The UK treasury considers a pay hike for workers in the public sectors

UK treasury considers a pay hike for workers in the public sectors

Latest reports from the UK Treasury suggest of a biggest pay rise for two million public sector workers. Regarded as one of Theresa May’s final acts as a Prime Minister, the new plan will witness a £2bn pay rise for public sector employees.

According to reports, soldiers will allegedly get a 2.9% hike, whereas teachers and other school faculty members will be rewarded with a raise of 2.75%. In another group: dentist, consultants and police officers will benefit from an increase of 2.5% and finally civil servants will observe a 2% increase in payments.

The latest plan will be funded from the existing budget, as the Treasury is expected to proclaim the report on Monday.

As per sources, the workers within England will benefit from an increase in salary, which is expected to be above the level of inflation. A move which is observed to be a result of departure from the public sector, which bought in restrictions on payment through a coalition government.

In the wake of the situation, public sector pay was frozen for a span of two years in 2010, an exception observed among people earning less than £21,000 a year. Pay raises were capped to 1%, below the rate of inflation thereafter. During her reign last year, Theresa May prolonged the cap, after she announced end of austerity.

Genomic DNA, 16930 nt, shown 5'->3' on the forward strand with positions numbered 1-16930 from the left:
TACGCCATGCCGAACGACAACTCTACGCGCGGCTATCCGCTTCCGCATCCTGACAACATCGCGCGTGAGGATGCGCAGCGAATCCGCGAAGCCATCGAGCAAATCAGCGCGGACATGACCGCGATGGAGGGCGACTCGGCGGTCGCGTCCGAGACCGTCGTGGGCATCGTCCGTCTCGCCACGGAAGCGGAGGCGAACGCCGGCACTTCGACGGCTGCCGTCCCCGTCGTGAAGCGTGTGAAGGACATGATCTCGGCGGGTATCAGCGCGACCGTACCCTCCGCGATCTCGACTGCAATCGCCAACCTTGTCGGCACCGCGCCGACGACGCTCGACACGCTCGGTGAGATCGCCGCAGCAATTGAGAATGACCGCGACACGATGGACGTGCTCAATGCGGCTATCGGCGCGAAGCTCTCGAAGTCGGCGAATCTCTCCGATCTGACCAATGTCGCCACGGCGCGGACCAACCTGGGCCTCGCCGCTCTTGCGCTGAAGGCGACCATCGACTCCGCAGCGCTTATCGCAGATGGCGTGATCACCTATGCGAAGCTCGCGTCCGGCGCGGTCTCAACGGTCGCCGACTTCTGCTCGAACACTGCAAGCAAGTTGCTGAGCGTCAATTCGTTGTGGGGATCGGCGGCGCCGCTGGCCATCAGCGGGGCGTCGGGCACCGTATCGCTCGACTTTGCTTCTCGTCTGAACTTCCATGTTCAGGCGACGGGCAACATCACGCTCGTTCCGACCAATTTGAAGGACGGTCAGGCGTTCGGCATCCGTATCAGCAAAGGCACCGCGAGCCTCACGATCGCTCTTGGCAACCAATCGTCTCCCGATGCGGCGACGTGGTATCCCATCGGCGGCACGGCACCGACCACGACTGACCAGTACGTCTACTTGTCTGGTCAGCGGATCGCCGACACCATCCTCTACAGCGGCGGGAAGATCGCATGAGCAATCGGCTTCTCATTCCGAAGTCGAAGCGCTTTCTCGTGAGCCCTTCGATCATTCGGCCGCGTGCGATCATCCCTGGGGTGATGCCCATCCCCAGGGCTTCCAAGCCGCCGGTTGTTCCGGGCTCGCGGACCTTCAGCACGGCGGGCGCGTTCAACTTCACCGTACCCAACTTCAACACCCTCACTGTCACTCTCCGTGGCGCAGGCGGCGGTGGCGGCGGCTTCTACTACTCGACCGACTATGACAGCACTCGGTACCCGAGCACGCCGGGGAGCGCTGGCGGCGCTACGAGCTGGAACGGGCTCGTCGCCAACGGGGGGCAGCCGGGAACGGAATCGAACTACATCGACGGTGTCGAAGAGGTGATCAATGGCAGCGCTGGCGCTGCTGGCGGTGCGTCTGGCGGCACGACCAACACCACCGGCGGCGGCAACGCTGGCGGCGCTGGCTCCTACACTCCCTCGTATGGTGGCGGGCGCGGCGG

However, the latest announcement of the pay raises is not applicable to employees belonging to the other public sector, such as junior civil servants, and nurses. According to reports, their pay will be a different matter to be dealt with.

In an expert advice, Jonathan Cribb, who works as a senior research economist at the Institute for Fiscal Studies, said the average pay rises are progressing slower than the pay hikes in the private sector.

In his statement regarding the new plan, he also pointed out that there was “no new money” to fund the rises. He thus insinuated on the fact that “savings will have to be made elsewhere”.